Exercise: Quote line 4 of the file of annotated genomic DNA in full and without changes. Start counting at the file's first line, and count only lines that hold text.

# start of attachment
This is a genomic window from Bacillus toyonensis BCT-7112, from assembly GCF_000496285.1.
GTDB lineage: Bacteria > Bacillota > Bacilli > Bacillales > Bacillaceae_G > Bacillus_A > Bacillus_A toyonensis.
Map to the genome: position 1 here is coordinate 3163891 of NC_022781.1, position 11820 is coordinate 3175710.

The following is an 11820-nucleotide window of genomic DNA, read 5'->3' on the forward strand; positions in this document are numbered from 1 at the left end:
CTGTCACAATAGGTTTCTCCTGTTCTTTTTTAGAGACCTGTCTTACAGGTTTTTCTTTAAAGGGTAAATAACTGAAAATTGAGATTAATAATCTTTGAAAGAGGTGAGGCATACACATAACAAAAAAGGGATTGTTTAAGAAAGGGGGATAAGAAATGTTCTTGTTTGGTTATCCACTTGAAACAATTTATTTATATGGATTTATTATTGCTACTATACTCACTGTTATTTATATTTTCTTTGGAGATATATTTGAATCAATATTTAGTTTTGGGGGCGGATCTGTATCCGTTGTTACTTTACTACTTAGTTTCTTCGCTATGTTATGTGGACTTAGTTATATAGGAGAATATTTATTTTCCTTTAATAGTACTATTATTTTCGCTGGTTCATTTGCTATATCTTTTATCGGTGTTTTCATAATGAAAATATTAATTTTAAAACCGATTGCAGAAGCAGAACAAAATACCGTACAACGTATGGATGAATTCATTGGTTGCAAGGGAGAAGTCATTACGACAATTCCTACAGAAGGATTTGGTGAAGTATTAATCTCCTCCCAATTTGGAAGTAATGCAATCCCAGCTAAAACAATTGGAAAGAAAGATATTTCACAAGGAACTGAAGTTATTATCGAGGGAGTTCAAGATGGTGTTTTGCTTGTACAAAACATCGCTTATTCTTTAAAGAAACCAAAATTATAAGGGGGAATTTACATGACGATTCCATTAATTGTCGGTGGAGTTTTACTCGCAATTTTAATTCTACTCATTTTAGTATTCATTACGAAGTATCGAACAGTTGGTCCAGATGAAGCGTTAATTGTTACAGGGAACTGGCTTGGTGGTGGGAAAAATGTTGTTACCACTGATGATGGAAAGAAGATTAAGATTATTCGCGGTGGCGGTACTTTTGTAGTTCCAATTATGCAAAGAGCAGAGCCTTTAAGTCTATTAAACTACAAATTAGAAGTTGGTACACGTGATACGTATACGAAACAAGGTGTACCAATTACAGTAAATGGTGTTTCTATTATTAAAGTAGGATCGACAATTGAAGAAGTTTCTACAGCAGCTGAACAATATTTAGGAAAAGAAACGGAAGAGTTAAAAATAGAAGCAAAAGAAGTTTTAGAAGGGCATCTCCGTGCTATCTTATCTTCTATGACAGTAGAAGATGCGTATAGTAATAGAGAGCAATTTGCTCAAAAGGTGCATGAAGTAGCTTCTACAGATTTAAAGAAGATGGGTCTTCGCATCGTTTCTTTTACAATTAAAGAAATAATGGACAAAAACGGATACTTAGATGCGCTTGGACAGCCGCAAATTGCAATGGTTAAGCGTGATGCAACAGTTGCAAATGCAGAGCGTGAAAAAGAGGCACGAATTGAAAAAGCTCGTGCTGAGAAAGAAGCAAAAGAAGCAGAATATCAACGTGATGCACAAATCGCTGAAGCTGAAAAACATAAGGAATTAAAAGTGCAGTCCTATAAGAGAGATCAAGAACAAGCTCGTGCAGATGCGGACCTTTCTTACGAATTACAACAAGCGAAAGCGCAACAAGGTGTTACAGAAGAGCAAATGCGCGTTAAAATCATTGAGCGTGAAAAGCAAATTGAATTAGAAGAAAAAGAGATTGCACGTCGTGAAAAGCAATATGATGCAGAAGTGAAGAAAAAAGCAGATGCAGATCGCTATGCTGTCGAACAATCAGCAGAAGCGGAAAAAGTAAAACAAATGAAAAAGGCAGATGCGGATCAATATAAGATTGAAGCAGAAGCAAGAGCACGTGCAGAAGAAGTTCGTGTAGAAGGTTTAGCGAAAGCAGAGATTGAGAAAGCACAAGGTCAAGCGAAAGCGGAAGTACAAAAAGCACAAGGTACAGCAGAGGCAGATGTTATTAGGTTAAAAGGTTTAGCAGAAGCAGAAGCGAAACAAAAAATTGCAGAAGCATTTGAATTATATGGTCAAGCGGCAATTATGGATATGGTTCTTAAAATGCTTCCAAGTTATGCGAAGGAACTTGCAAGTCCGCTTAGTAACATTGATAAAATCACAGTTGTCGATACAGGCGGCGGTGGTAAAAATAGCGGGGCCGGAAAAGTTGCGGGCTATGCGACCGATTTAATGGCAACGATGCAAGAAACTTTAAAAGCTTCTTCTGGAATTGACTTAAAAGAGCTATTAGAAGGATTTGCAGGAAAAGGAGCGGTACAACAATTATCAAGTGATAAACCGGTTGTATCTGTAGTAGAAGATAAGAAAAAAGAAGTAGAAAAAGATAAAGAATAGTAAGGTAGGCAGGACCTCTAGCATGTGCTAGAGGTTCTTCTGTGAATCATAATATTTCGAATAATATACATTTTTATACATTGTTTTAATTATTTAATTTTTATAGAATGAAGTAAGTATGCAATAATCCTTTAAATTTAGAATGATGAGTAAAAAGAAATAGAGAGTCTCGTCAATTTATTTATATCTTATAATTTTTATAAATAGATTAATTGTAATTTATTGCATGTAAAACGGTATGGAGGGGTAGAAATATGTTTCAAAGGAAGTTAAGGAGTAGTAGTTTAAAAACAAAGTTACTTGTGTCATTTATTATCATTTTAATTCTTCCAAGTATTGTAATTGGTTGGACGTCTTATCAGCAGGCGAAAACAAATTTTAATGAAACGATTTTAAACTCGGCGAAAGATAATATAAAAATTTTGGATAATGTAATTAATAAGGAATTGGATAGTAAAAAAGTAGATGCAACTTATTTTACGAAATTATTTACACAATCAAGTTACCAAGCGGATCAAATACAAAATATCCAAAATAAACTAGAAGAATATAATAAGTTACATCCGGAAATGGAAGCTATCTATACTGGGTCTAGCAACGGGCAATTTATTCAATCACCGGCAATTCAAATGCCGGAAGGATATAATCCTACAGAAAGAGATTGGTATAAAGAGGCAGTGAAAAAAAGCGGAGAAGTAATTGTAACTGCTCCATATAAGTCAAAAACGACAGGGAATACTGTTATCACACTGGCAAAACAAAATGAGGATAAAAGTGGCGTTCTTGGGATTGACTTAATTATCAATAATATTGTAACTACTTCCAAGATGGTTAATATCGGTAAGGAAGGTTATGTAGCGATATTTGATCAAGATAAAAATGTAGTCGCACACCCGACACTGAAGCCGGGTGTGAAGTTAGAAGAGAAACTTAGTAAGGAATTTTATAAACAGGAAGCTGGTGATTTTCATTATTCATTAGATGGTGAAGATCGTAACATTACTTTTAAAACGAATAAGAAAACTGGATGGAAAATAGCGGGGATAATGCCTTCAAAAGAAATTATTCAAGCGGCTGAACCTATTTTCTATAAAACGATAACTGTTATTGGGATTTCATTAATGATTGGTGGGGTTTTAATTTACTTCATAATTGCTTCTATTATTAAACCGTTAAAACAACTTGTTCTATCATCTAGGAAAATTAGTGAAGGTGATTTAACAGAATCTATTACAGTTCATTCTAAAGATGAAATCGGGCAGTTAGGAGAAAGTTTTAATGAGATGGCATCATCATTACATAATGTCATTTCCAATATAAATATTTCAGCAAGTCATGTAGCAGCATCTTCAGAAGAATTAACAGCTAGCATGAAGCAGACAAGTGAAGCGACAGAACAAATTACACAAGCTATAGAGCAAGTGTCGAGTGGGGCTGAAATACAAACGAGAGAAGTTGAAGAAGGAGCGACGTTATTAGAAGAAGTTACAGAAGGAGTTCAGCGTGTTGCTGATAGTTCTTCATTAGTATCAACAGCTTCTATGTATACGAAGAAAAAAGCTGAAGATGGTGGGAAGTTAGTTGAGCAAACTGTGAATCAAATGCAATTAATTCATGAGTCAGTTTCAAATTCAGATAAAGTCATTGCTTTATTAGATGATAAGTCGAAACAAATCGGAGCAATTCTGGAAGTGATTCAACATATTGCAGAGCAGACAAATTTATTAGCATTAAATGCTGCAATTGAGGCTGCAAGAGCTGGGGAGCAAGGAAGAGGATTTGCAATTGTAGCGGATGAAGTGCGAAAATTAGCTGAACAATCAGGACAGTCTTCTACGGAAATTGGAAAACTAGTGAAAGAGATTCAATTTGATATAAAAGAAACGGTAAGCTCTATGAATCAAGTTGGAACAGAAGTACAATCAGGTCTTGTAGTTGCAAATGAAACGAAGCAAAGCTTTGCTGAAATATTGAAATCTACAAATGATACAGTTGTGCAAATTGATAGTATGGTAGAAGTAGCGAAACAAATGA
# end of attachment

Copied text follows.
The following is an 11820-nucleotide window of genomic DNA, read 5'->3' on the forward strand; positions in this document are numbered from 1 at the left end: